Finland may have the answers.  They may have a reputation as a ‘no smiling’ nation but the Finnish do have great looking skin in spite of being one of the snowiest and coldest countries.  Also, most appear not to have lost all their fingers and toes to frost bite.  Well, apparently the answers lie in eating the foods to prevent frostbite. The Finnish military leaders are held responsible for preventing frostbite among their recruits. Frostbite varies among people. Those who have previously had frostbite are considered more susceptible. Chewing gum has helped Hannu Rintamaki prevent facial frostbite, probably by increasing circulation in masticatory muscles. Skin dryness is a personal perception with the notion that “It is not a real man who cannot tolerate cold”. Finish leaders suggest important behavioural changes like recommending hot food and drinks as external sources of heat.

Vitamin E, quercetin, and grape seed extract may help prevent frostbite says the University of Maryland Medical Center, when taken prior to frostbite.  So, consider eating right. Especially important for children because they appear to lose heat from their body faster than adults, says Children’s Hospital of Pittsburgh.

Among medicinal plants, aloe vera may have the ability to repair frostbite induced tissue or cell damage (Medicinal Plant Blogger, 2011).

Leave a comment

Filed under Health, Herbs, Women's Health

Why you should add beet in your diet?

Russian centenarians traditionally consumed beets and were protected from cancer (colon cancer primarily), birth defects, heart disease, eye health, nerve health and liver toxicity. Beets have a mix of anti-oxidants: two anti-oxidant carotenoids are lutein and zeaxanthin; vitamin C; and manganese. This combination provides anti-inflammatory benefits and may thus, help alleviate symptoms of heart disease and type 2 diabetes.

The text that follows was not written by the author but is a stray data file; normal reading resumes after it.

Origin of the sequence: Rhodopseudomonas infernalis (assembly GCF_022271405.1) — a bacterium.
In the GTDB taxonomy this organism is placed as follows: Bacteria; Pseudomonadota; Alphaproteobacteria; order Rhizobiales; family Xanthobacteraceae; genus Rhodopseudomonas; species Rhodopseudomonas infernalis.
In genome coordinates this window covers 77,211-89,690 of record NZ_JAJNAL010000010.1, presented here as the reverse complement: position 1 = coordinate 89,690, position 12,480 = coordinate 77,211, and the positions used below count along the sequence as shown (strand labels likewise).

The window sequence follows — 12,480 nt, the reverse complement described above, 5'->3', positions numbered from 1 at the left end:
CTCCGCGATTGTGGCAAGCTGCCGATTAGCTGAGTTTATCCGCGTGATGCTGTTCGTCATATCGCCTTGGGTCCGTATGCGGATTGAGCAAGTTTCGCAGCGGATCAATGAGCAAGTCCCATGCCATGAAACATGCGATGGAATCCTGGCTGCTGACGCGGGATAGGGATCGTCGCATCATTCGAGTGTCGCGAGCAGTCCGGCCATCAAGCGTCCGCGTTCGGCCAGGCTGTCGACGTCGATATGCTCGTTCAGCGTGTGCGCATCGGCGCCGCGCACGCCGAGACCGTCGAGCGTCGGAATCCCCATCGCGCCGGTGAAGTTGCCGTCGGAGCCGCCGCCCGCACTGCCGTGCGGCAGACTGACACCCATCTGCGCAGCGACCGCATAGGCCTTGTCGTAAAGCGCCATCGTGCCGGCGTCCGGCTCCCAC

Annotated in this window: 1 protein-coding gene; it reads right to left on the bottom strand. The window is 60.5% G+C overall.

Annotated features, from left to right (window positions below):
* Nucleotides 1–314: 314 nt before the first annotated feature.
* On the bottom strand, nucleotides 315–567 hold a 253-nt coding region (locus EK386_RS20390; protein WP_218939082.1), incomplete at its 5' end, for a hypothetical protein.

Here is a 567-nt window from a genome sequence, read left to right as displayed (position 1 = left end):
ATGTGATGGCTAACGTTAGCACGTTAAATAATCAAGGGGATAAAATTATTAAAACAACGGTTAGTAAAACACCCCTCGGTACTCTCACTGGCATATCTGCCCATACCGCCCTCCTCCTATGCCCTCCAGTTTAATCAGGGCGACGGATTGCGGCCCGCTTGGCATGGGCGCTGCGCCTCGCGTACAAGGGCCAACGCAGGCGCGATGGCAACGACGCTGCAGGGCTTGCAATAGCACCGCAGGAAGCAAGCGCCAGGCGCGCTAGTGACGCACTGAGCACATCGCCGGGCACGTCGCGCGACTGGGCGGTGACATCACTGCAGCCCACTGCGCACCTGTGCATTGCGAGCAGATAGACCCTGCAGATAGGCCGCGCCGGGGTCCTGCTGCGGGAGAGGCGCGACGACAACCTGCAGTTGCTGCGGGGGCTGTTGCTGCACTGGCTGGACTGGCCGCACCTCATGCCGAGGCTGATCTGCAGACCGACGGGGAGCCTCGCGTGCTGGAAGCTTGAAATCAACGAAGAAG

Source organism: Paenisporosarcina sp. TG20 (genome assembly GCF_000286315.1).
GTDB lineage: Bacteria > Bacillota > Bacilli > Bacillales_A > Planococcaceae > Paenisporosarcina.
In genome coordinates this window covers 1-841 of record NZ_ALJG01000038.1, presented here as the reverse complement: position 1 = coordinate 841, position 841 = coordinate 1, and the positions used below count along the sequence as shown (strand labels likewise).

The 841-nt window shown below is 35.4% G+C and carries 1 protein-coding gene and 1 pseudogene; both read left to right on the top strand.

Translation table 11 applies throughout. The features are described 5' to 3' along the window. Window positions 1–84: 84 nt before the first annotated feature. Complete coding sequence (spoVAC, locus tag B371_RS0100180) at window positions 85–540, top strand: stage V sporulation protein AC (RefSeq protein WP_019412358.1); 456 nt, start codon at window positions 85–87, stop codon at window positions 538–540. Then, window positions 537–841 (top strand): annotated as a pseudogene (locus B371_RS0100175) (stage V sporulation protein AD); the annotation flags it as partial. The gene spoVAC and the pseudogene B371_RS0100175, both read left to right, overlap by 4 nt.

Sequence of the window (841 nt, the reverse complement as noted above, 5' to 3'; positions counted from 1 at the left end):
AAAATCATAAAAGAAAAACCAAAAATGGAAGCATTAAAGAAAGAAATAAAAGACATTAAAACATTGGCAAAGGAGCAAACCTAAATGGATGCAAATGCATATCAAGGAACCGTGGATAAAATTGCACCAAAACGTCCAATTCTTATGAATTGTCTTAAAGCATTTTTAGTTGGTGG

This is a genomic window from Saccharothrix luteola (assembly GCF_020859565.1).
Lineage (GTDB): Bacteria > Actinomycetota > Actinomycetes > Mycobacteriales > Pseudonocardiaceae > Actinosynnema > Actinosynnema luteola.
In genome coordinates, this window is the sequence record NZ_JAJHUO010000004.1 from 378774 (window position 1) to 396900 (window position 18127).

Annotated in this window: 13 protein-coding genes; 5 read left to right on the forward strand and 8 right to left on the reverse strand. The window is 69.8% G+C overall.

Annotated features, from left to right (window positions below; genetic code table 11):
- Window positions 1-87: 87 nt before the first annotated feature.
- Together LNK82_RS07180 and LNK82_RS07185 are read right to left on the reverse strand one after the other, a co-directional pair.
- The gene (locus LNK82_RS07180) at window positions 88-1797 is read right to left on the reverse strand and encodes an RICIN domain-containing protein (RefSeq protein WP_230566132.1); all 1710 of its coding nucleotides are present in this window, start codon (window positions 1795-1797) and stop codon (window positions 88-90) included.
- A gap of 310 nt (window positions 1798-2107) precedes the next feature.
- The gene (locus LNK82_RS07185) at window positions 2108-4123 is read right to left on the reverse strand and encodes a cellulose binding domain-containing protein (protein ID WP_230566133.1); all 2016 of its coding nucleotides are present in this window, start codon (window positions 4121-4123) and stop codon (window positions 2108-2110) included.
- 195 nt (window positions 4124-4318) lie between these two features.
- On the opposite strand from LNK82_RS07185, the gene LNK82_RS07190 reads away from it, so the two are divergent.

A Beet Bunch

There are enough sites listing the nutrient list of beets. I can emphatically add my support about adding beets to your diet. It is a root vegetable and is a ‘must have’ in your winter menu. It is not really too difficult to cook, once you are determined to add it to your diet. It’s looks forbidding! The tough skin. I simply peel it. However, others recommend that you keep it for it’s added benefits. Once I ate the steamed, cooked red interior, in a spiced mixture with onion, garlic and ginger and rolled inside white bread and fried to a golden brown color, there was no turning back for me. Beets became the best health food for me and it looked just like ‘junk food’ when presented as a fried roll. That is precisely how the Bengalis of India present it to you on major occasions. They give you healthy food during feasts and disguise it as unhealthy so that you feel special. Go figure! It is an ancient culture so there is no knowing when they figured out that people prefer to eat ‘junk food’ so that is the only way to serve good food. The Bengalis fry everything and they have centenarians in every village.